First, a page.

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The Hacker News - Cybersecurity News and Analysis: MacOS

Beware of Windows/MacOS/Linux Virus Spreading Through Facebook Messenger

Beware of Windows/MacOS/Linux Virus Spreading Through Facebook Messenger

August 24, 2017Unknown
If you came across any Facebook message with a video link sent by anyone, even your friend — just don't click on it. Security researchers at Kaspersky Lab have spotted an ongoing cross-platform campaign on Facebook Messenger, where users receive a video link that redirects them to a fake website, luring them to install malicious software. Although it is still unclear how the malware spreads, researchers believe spammers are using compromised accounts, hijacked browsers, or clickjacking techniques to spread the malicious link. The attackers make use of social engineering to trick users into clicking the video link, which purports to be from one of their Facebook friends, with the message that reads "< your friend name > Video" followed by a bit.ly link, as shown. Here's How this Cross-Platform Malware Works: The URL redirects victims to a Google doc that displays a dynamically generated video thumbnail, like a playable movie, based on the sender'
Apple Users, Beware! A Nearly-Undetectable Malware Targeting Mac Computers

Apple Users, Beware! A Nearly-Undetectable Malware Targeting Mac Computers

July 25, 2017Swati Khandelwal
Yes, even Mac could also get viruses that could silently spy on its users. So, if you own a Mac and think you are immune to malware, you are wrong. An unusual piece of malware that can remotely take control of webcams, screen, mouse, keyboards, and install additional malicious software has been infecting hundreds of Mac computers for more than five years—and it was detected just a few months back. Dubbed FruitFly , the Mac malware was initially detected earlier this year by Malwarebytes researcher Thomas Reed, and Apple quickly released security patches to address the dangerous malware. Now months later, Patrick Wardle, an ex-NSA hacker and now chief security researcher at security firm Synack, discovered around 400 Mac computers infected with the newer strain of the FruitFly malware (FruitFly 2) in the wild. Wardle believes the number of infected Macs with FruitFly 2 would likely be much higher, as he only had access to some servers used to control FruitFly. Although it i
New MacOS Malware, Signed With Legit Apple ID, Found Spying On HTTPS Traffic

New MacOS Malware, Signed With Legit Apple ID, Found Spying On HTTPS Traffic

April 28, 2017Swati Khandelwal
Many people believe that they are much less likely to be bothered by malware if they use a Mac computer, but is it really true? Unfortunately, No. According to the McAfee Labs , malware attacks on Apple's Mac computers were up 744% in 2016, and its researchers have discovered nearly 460,000 Mac malware samples, which is still just a small part of overall Mac malware out in the wild. Today, Malware Research team at CheckPoint have discovered a new piece of fully-undetectable Mac malware, which according to them, affects all versions of Mac OS X, has zero detections on VirusTotal and is "signed with a valid developer certificate (authenticated by Apple)." Dubbed DOK , the malware is being distributed via a coordinated email phishing campaign and, according to the researchers, is the first major scale malware to target macOS users. The malware has been designed to gain administrative privileges and install a new root certificate on the target system, which allows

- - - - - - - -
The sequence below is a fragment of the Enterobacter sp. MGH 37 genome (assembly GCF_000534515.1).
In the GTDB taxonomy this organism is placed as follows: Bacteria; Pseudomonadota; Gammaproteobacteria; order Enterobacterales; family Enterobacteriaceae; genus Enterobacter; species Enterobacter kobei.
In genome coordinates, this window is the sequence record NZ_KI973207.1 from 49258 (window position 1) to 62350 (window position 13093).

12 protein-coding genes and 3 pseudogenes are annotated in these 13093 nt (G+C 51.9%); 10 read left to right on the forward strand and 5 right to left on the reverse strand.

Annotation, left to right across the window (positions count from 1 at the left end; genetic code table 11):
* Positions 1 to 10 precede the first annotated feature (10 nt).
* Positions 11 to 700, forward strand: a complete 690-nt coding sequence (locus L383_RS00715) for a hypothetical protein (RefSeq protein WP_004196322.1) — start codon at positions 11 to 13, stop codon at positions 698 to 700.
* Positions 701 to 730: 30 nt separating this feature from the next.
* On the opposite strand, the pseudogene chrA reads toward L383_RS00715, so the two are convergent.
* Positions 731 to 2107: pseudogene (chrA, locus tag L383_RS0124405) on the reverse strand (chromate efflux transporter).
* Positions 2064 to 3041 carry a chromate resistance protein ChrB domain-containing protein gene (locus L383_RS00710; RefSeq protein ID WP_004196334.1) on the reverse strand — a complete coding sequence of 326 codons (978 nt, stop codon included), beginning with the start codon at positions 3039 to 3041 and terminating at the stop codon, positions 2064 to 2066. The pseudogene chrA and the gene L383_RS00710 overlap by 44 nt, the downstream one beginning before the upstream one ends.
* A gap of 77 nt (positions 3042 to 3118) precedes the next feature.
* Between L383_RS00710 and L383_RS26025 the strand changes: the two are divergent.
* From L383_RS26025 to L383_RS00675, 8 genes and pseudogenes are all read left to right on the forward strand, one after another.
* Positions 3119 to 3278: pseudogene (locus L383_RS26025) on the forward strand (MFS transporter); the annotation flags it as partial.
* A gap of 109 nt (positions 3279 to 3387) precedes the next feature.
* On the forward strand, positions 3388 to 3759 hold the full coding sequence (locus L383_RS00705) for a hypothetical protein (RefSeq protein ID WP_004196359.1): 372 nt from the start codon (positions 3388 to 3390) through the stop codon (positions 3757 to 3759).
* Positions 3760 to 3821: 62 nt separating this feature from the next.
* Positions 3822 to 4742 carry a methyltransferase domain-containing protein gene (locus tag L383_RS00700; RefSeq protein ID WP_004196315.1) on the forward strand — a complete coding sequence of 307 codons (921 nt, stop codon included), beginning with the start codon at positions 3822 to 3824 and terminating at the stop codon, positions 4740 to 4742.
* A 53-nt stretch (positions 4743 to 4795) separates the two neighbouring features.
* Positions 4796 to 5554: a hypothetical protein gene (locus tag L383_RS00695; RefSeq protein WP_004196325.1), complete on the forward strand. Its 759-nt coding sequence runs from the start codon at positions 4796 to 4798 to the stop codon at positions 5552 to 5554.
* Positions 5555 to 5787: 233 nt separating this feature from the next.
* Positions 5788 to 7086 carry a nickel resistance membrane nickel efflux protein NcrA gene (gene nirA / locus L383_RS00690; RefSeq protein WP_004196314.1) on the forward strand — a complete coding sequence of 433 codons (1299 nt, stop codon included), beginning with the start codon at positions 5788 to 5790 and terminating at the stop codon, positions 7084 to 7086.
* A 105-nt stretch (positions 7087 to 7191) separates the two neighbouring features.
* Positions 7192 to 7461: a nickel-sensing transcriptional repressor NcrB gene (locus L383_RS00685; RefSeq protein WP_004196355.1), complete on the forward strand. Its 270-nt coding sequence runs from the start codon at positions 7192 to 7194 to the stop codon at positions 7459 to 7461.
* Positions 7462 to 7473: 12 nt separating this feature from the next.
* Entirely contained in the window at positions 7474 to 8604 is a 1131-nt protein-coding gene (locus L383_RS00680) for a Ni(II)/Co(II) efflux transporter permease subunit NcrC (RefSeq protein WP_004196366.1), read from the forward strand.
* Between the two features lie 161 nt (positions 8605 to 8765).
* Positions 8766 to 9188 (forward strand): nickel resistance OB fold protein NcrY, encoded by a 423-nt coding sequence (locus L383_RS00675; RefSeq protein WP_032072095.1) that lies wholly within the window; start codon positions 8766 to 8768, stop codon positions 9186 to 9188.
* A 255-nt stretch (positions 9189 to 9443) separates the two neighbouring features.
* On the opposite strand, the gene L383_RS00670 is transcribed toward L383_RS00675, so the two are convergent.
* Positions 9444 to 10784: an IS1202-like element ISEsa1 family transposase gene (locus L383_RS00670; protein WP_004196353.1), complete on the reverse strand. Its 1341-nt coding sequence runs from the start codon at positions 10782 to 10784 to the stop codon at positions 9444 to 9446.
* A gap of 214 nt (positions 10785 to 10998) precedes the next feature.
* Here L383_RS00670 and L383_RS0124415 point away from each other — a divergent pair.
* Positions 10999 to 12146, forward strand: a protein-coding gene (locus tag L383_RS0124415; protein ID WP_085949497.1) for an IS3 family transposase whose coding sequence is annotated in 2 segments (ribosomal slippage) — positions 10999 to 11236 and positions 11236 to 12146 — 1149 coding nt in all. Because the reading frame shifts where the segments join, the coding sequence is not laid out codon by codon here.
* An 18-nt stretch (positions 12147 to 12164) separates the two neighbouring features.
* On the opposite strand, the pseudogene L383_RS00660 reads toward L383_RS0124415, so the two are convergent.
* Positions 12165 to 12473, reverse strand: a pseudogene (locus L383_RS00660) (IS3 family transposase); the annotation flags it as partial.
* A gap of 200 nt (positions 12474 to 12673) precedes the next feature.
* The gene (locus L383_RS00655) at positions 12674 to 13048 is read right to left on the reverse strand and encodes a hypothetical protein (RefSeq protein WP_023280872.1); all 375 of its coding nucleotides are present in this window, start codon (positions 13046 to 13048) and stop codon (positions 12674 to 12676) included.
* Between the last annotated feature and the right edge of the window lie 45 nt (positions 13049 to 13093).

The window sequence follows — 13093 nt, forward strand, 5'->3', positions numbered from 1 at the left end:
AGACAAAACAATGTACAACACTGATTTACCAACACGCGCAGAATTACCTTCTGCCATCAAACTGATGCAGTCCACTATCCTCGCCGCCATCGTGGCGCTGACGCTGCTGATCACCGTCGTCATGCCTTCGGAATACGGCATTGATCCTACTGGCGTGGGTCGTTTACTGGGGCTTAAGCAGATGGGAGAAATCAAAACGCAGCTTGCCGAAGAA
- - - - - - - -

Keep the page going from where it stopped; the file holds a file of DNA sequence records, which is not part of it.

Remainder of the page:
Apple update removes Java plugin from OS X browsers

Apple update removes Java plugin from OS X browsers

October 19, 2012Mohit Kumar
Apple has discontinued its own Java plugin, issuing an 'update' that removes it from MacOS and encourages users to instead download Oracle's version of the software. Its another step by Apple towards making OS X safer on the web. Mac users may have noticed that Java-based websites are displaying a " Missing Plug-in " notification. The Apple Support page states that this update is for OS X 10.7 and later. Apart from stripping browsers of the Java plug-in, it also removes the Java Preferences application, since it is no longer required for applet setting configuration. Just to be clear, the update does not remove Java from your system if its installed, just the Java plugin from your web browsers. In August, Java was blasted as an unsafe plug-in that should only be used when absolutely necessary after a zero-day exploit was discovered, rolled into the user-friendly Blackhole exploit kit and used for nearly a week before Oracle issued a patch. That patch, however,
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